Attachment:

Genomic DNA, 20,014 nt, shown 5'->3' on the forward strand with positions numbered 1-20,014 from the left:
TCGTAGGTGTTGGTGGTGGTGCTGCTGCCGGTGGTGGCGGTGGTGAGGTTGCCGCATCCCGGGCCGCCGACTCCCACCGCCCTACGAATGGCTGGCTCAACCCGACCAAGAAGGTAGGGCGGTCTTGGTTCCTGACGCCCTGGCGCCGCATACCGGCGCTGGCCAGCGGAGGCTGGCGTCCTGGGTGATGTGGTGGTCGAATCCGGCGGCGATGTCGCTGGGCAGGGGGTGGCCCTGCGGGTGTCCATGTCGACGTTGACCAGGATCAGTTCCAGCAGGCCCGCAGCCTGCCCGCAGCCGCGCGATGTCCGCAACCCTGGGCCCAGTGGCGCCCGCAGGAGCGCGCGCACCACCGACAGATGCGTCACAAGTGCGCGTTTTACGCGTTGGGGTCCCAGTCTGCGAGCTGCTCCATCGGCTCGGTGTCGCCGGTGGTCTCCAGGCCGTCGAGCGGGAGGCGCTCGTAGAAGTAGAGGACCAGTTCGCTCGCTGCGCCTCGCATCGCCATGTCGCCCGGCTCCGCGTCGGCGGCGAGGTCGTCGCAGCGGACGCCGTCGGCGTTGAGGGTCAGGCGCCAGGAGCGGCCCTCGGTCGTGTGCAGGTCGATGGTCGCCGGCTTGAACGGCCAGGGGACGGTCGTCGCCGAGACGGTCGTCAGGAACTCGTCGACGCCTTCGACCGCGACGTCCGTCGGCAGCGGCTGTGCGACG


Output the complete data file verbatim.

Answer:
Genomic DNA, 20,014 nt, shown 5'->3' on the forward strand with positions numbered 1-20,014 from the left:
TCGTAGGTGTTGGTGGTGGTGCTGCTGCCGGTGGTGGCGGTGGTGAGGTTGCCGCATCCCGGGCCGCCGACTCCCACCGCCCTACGAATGGCTGGCTCAACCCGACCAAGAAGGTAGGGCGGTCTTGGTTCCTGACGCCCTGGCGCCGCATACCGGCGCTGGCCAGCGGAGGCTGGCGTCCTGGGTGATGTGGTGGTCGAATCCGGCGGCGATGTCGCTGGGCAGGGGGTGGCCCTGCGGGTGTCCATGTCGACGTTGACCAGGATCAGTTCCAGCAGGCCCGCAGCCTGCCCGCAGCCGCGCGATGTCCGCAACCCTGGGCCCAGTGGCGCCCGCAGGAGCGCGCGCACCACCGACAGATGCGTCACAAGTGCGCGTTTTACGCGTTGGGGTCCCAGTCTGCGAGCTGCTCCATCGGCTCGGTGTCGCCGGTGGTCTCCAGGCCGTCGAGCGGGAGGCGCTCGTAGAAGTAGAGGACCAGTTCGCTCGCTGCGCCTCGCATCGCCATGTCGCCCGGCTCCGCGTCGGCGGCGAGGTCGTCGCAGCGGACGCCGTCGGCGTTGAGGGTCAGGCGCCAGGAGCGGCCCTCGGTCGTGTGCAGGTCGATGGTCGCCGGCTTGAACGGCCAGGGGACGGTCGTCGCCGAGACGGTCGTCAGGAACTCGTCGACGCCTTCGACCGCGACGTCCGTCGGCAGCGGCTGTGCGACG